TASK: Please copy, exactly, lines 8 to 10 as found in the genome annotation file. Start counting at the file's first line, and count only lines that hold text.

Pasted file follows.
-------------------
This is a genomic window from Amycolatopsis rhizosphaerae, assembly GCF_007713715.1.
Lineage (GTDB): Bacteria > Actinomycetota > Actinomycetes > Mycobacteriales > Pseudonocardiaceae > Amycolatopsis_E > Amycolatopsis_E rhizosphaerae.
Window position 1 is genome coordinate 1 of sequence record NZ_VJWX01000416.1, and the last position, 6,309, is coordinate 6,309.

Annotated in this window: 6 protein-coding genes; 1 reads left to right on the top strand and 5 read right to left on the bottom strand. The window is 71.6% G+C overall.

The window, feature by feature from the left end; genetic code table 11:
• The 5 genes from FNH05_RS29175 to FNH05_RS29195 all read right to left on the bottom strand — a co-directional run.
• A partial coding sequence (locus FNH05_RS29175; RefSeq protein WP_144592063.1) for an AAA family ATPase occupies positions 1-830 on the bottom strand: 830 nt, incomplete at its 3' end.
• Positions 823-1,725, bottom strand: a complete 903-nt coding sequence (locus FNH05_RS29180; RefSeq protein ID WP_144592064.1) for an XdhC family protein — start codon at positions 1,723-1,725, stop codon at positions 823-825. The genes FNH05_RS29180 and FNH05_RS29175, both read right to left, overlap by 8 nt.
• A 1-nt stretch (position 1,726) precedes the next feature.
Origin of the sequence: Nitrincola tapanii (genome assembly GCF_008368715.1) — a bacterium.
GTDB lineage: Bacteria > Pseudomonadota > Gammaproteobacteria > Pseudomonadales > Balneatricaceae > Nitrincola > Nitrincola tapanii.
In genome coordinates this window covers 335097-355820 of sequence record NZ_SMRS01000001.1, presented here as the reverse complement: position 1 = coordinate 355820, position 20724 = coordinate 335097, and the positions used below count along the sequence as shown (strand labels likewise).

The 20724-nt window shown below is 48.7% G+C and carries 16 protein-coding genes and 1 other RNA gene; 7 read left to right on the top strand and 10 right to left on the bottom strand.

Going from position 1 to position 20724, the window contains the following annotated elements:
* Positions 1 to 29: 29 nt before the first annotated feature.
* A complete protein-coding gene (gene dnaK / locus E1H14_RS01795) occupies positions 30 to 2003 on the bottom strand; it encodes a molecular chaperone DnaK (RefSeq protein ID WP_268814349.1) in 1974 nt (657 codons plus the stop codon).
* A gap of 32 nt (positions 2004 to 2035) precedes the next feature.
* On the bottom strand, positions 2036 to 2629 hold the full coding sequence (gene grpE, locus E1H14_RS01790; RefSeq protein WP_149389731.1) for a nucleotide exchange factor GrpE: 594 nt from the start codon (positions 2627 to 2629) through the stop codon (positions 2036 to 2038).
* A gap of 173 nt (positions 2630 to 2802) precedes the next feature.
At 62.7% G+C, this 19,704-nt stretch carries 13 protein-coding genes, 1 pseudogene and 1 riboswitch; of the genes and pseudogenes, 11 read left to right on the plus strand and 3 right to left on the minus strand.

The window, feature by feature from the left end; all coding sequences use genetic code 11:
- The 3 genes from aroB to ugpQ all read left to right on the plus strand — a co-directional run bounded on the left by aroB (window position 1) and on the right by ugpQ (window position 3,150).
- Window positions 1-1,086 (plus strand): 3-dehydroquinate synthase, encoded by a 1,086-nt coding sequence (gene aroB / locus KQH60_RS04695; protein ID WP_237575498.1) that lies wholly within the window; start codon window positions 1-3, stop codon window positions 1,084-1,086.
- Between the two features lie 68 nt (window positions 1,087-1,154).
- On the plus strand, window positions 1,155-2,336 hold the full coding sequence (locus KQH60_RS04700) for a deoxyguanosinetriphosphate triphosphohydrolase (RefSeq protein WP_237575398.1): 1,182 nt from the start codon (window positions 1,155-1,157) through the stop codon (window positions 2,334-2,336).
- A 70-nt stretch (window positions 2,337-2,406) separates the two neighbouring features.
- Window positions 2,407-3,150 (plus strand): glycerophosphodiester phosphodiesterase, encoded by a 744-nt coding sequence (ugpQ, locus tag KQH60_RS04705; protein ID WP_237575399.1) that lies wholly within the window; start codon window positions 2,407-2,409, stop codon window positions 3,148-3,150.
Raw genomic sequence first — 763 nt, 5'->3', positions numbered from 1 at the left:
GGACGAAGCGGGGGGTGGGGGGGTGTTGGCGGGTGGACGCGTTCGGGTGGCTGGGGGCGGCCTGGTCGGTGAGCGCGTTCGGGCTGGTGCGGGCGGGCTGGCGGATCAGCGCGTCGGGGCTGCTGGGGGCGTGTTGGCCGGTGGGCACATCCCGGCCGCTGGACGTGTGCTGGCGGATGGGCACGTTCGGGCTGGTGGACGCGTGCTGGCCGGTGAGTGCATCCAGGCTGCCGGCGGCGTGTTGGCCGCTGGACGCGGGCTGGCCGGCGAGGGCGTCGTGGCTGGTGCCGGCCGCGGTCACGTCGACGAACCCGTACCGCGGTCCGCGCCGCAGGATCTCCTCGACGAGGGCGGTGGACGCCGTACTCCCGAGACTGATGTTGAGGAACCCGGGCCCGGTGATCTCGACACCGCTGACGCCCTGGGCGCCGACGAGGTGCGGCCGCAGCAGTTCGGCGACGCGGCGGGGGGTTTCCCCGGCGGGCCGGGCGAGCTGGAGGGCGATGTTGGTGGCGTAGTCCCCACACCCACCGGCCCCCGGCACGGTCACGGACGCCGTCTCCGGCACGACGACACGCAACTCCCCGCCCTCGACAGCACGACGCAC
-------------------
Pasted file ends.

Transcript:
• Positions 823-1,725, bottom strand: a complete 903-nt coding sequence (locus FNH05_RS29180; RefSeq protein ID WP_144592064.1) for an XdhC family protein — start codon at positions 1,723-1,725, stop codon at positions 823-825. The genes FNH05_RS29180 and FNH05_RS29175, both read right to left, overlap by 8 nt.
• A 1-nt stretch (position 1,726) precedes the next feature.
Origin of the sequence: Nitrincola tapanii (genome assembly GCF_008368715.1) — a bacterium.